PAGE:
There are quite a few differences between the film adaptation and the Henry James short story, but it's been too many years since I read the story to lay them on you. James is one of my favorite authors, but the film's pleasures are more visual than literary, notwithstanding the source material and the contributions of Capote and Pinter. What we have instead of the genre-defying complexities of James' writing is a graceful, elegant, disturbing ghost/possession story told with enormous care, skill, and sense of visual space and not a little complexity of its own. The studio mandated that Clayton film his story in CinemaScope, strongly against his wishes, but Francis found ways to use that format more suited for spectacle, adventure, and western landscapes than intimacy by emphasizing vertical lines, using intense bright lighting and darkness, and placing characters on opposite sides of the frame. I keep banging on about this, but this movie looks so great.
The story is about a single, childless middle-aged woman, Miss Giddens (Deborah Kerr), who gains employment as the governess for two young children at their family's country estate. The orphaned children are in the custody of their uncle (Michael Redgrave) who very candidly tells Miss Giddens he has no interest in raising the children or even getting to know them and is only interested in selfish pleasures in the city, pleasures that children shouldn't be exposed to. The children need someone who cares, and Miss Giddens cares. Oh boy, does she care.
Miss Giddens arrives at the estate and meets the housekeeper and the young girl Flora (Pamela Franklin, who grew up to star in another great haunted house movie, The Legend of Hell House).The little boy, Miles (Martin Stephens), is away at boarding school, but he soon arrives after being expelled. Miles is a great character and Stephens plays the fuck out of the part. He's a little creep, a master manipulator, with great magnetic charm. He's an adult man in a ten-year-old's body with an inappropriate sexual precocity and a way of talking to Giddens as if she were a woman he's trying to seduce. He's a little devil and he's hilarious to watch.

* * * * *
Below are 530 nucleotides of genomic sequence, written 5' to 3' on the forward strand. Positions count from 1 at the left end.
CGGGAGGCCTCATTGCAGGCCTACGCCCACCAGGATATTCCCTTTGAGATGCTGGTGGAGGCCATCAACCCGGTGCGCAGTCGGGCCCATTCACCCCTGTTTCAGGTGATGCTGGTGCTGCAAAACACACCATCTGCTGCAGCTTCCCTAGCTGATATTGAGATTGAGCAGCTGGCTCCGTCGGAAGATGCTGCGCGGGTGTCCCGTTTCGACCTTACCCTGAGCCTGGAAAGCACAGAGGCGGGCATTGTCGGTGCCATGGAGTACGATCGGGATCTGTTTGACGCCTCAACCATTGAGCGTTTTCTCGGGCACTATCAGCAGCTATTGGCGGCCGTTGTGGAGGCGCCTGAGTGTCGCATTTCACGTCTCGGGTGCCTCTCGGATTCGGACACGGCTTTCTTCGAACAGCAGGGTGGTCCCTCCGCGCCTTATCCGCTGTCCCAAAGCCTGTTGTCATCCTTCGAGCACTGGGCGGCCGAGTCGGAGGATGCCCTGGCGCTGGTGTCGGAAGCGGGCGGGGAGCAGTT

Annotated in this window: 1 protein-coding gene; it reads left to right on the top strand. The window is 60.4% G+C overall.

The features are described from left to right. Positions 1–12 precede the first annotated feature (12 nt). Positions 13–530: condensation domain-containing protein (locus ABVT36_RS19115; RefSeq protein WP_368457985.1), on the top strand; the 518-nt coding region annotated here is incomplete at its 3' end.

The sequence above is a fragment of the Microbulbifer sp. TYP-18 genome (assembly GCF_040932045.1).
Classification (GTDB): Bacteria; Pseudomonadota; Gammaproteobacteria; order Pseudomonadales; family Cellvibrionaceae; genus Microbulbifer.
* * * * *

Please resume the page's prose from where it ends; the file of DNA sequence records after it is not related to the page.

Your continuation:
Miss Giddens is "enchanted" by both children, she often says, but this repetition of the word begins honestly before becoming a desperate rationalization and feeble attempt at reassurance. Something is not right about the large, beautiful estate or the children who live in it. A mysterious man and woman keep appearing at particularly frightening moments, and this ghostly pair seem to have mysterious ties to the children, influencing their behavior in increasingly disturbing ways. As supernatural events escalate, Giddens becomes obsessed with ridding the home of their presence. Is the sexually repressed Miss Giddens unraveling from her isolated existence with emotionally disturbed children or is something more sinister going on?
Goddamn, this movie is good. Truffaut called it the best British film since Hitchcock moved to the United States, and he may have been right. Kerr considered it her best performance, and she worked for Powell & Pressburger, Otto Preminger, Leo McCarey, and John Huston. Highfalutin' praise, but it also works well as a straight-up horror movie. See you next time.

1 comment:

Susan said...

I love this movie. It was even on my picks shelf for a while when I worked at Vulcan.

I have a friend who's obsessed with Trog and has told me about it for years, but I still need to get around to seeing it. He always does an impression of Joan Crawford saying, "Blue, Trog! Blue!"